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Animal, we are not bad

Sophie Gravier

Pure natural musicality. A notable guest of the Pause project at La Donaira (a type of Andaluz Villa Medici reimagined by Pierre Rabhi) the Dutch cellist Lidy Blijdorp stops in front of us. 

If it is true that musicians are extraordinary animals, then Lidy Blijdorp is music from her feet to her head. Or from her mane to her hooves. Behind her cello, she is a thoroughbred running through the mountains. In life she is ‘a bird’, according to her friend and companion Julien Brocal. Great body of a heron, brightly coloured plumage dress, the shoes of a squaw. Her laughter bursts like a scream that slams into silence. When she talks, her big blue eyes come alive and are filled with pictures. The words jump and jump, staccato.  The legato and all the nuance is reserved for her dialogue with the instrument.

‘My two brothers used to play the violin. My mother told me: choose your instrument. At six, I went to a concert, I saw the cello and said: I want that!’ Her father used to work in the archives of the Ministry of Culture, her mother teaches English literature. ‘My mother had studied music as a child as a child. She used to play with us. My father didn’t, and my brother played the piano. One day, he said: music is a girls’ thing. So my father said: I’ll start. And he learnt the oboe.  My brother continued. Today he is a doctor and plays jazz.’ 

Lidy is the only professional musician in the family. One of her sisters is also a doctor, the other a professor of fine arts. ‘I was very timid. And I had a very good teacher who talked to me in images, with colours. This is ideal for a child.’ She grew up in Leiderdorp, a little town in Holland. ‘I couldn’t see what else I could do other than music, although I used to like languages . . .’ Later she moved to Brussels to study at La Chapelle with Gary Hoffmann. ‘He was always very clear in his explanations. Thanks to him I learnt to polish the details without sacrificing the line.’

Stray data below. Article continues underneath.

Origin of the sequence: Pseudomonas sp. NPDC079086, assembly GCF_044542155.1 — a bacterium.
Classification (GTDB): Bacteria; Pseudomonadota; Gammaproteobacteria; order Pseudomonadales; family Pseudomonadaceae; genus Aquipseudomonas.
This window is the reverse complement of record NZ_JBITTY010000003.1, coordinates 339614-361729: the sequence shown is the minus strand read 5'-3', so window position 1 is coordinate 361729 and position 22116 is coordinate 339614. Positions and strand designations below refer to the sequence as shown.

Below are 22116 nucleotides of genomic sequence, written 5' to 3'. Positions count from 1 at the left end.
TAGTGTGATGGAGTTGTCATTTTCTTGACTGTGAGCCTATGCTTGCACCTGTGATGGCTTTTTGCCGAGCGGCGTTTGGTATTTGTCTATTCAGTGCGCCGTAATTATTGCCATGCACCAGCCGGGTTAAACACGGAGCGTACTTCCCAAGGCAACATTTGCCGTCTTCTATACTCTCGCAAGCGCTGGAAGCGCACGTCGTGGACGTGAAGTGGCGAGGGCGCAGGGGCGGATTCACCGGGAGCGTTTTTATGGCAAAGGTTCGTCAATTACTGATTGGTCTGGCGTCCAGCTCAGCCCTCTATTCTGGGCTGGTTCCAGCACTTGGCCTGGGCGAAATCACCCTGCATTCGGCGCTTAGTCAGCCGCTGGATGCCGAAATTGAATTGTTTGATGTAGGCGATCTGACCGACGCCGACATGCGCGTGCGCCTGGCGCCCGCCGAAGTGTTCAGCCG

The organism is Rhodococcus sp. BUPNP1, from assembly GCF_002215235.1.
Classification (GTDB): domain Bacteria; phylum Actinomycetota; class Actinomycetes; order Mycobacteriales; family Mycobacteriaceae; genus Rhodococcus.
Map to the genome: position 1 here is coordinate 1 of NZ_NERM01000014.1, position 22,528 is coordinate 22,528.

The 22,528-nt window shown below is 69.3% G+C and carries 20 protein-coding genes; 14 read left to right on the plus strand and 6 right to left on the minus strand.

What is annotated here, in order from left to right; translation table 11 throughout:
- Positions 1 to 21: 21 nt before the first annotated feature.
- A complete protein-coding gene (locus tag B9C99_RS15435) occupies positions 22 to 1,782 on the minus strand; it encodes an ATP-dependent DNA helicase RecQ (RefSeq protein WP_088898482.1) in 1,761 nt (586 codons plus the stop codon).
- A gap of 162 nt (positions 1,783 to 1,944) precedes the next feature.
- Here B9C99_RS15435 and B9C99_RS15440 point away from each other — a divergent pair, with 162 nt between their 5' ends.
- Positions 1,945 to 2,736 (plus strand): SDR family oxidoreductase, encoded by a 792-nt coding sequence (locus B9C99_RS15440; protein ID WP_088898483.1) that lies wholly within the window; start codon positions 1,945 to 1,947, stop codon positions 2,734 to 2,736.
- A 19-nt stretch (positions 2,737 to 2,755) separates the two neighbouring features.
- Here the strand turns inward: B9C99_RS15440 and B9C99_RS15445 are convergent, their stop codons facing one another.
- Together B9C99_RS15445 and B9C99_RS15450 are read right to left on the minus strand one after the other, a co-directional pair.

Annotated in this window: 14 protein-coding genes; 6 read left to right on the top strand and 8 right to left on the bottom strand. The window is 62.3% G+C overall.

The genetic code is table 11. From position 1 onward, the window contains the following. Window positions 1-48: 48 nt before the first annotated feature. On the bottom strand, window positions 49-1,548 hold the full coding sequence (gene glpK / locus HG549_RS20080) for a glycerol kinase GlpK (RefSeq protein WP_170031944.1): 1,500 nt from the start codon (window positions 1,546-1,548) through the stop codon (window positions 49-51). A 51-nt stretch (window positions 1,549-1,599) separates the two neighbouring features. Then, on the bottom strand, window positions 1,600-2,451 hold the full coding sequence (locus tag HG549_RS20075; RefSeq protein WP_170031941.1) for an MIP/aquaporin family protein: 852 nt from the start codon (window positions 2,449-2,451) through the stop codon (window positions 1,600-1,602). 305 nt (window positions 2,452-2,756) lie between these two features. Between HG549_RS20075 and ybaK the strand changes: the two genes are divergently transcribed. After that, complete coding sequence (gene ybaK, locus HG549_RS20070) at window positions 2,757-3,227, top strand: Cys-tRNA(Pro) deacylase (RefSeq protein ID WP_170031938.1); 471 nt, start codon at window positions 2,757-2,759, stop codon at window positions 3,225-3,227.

Lidy likes composing, and playing jazz. ‘I have a good ear for harmony, but I don’t have the time. No sooner do I get started, than I have a concert.’ Classical music, however, fills it with the billions of possibilities of interpretation that are open to an artist. ‘I try to first find the character of the work. That’s the most important. The rest flows and the work is never ending .’

She met Julien Brocal at La Chapelle. ‘He was playing in the dark, I approached. He said to me: let’s play together. It was spontaneous. We breathe the same. For her duo, Lidy Blijdorp has done a transcription for piano and cello from Pictures at an Exhibition by Mussorgsky. She likes all music but has a weakness for Ravel. She’s enamoured of his sound, she would like to play it on the clarinet. She talks to us about the orchestra she set up as a teenager. ‘We touch a note and we hear a symphony. It’s magic!’ Then adds: ‘Too bad it’s the leader who decides everything . . .’

Lidy has a dream of music. To travel in a lorry and play in cafes, from town to town . . .’ Her blue eyes go misty. The music calls her. The bird-woman flies to other planets. We let her escape. And let’s go there, to the stage.

Tonight at La Donaira, below the oak, Lidy plays Ravel Sonata for Violin and Cello with the violinist Rosanne Philippens.